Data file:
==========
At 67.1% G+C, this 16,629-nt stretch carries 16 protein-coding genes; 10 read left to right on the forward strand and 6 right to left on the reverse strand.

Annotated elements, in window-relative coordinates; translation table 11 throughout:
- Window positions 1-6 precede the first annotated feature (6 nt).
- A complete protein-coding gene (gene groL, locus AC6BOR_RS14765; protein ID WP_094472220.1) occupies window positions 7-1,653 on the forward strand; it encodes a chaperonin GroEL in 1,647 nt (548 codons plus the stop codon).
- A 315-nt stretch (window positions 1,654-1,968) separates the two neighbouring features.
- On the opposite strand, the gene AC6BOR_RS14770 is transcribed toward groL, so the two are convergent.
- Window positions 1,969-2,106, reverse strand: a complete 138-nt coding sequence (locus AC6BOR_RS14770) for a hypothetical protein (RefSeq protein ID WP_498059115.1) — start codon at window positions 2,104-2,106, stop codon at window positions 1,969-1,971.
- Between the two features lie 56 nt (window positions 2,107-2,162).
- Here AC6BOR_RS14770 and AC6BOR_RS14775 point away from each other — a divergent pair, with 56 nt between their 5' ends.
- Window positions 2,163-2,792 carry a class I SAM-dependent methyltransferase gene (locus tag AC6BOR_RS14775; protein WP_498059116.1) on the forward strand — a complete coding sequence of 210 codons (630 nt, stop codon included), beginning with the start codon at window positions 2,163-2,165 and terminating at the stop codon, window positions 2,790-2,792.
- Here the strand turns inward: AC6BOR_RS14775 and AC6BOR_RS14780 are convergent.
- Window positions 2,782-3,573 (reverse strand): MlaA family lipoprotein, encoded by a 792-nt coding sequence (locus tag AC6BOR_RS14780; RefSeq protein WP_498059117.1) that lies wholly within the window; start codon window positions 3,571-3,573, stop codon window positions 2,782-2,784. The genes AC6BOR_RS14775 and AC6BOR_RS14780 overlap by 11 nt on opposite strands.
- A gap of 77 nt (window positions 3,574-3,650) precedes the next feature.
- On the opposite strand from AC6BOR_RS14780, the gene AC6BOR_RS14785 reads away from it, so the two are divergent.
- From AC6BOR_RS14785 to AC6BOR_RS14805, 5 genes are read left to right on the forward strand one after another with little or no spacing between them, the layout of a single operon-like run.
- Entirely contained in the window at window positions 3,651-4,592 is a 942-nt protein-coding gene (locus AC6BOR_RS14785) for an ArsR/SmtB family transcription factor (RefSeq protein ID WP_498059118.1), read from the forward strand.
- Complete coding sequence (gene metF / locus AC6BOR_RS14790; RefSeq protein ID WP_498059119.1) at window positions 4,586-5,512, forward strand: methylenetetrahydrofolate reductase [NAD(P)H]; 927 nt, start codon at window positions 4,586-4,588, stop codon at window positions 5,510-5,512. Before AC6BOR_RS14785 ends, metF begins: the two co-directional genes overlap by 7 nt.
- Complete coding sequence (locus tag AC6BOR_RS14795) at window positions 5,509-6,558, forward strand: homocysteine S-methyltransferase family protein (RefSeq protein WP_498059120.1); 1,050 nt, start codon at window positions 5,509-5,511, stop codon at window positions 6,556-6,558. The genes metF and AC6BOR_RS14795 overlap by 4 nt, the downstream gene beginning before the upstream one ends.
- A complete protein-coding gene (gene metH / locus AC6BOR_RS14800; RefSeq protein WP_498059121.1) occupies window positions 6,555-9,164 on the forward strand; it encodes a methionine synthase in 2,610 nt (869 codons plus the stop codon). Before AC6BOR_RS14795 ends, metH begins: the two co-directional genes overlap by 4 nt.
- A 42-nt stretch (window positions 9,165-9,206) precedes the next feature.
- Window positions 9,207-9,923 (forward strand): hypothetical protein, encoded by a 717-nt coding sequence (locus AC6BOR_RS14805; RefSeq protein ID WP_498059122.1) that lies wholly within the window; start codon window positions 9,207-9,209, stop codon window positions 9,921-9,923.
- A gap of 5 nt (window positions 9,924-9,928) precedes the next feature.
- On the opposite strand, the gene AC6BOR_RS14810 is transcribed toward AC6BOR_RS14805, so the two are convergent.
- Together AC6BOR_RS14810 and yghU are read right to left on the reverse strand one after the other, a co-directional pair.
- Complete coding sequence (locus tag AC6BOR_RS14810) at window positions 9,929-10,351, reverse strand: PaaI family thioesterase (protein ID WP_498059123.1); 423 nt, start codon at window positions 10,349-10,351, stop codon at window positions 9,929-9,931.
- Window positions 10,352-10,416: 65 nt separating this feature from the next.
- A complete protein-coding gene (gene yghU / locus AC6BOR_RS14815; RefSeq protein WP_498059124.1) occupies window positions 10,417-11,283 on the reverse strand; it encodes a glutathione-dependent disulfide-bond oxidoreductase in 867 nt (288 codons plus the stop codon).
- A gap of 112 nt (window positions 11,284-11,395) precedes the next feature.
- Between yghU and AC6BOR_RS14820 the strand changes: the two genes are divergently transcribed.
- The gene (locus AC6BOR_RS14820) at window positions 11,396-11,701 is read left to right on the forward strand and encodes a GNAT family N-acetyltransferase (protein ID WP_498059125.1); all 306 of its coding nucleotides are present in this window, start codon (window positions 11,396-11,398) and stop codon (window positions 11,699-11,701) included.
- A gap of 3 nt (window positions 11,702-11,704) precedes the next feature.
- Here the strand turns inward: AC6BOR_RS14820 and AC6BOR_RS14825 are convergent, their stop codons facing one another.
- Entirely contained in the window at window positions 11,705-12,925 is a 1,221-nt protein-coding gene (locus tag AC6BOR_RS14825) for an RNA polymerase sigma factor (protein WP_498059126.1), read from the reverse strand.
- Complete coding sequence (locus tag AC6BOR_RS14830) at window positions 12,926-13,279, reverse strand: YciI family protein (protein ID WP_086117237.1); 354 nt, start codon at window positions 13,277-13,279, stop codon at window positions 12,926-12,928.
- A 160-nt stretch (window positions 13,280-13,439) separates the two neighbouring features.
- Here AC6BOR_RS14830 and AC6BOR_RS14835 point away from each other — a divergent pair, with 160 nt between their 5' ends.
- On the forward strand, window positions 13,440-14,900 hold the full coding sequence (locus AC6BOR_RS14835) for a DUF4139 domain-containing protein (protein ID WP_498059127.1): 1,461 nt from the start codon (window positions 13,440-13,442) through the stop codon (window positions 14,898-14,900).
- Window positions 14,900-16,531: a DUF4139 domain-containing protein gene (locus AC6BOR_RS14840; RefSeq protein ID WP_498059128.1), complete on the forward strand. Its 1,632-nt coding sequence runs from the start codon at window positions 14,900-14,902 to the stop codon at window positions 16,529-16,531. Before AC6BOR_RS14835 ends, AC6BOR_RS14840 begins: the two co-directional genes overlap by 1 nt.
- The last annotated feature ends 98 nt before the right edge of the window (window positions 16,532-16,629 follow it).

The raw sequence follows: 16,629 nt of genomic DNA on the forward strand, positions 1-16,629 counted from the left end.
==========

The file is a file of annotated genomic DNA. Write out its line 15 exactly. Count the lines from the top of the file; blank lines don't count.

- From AC6BOR_RS14785 to AC6BOR_RS14805, 5 genes are read left to right on the forward strand one after another with little or no spacing between them, the layout of a single operon-like run.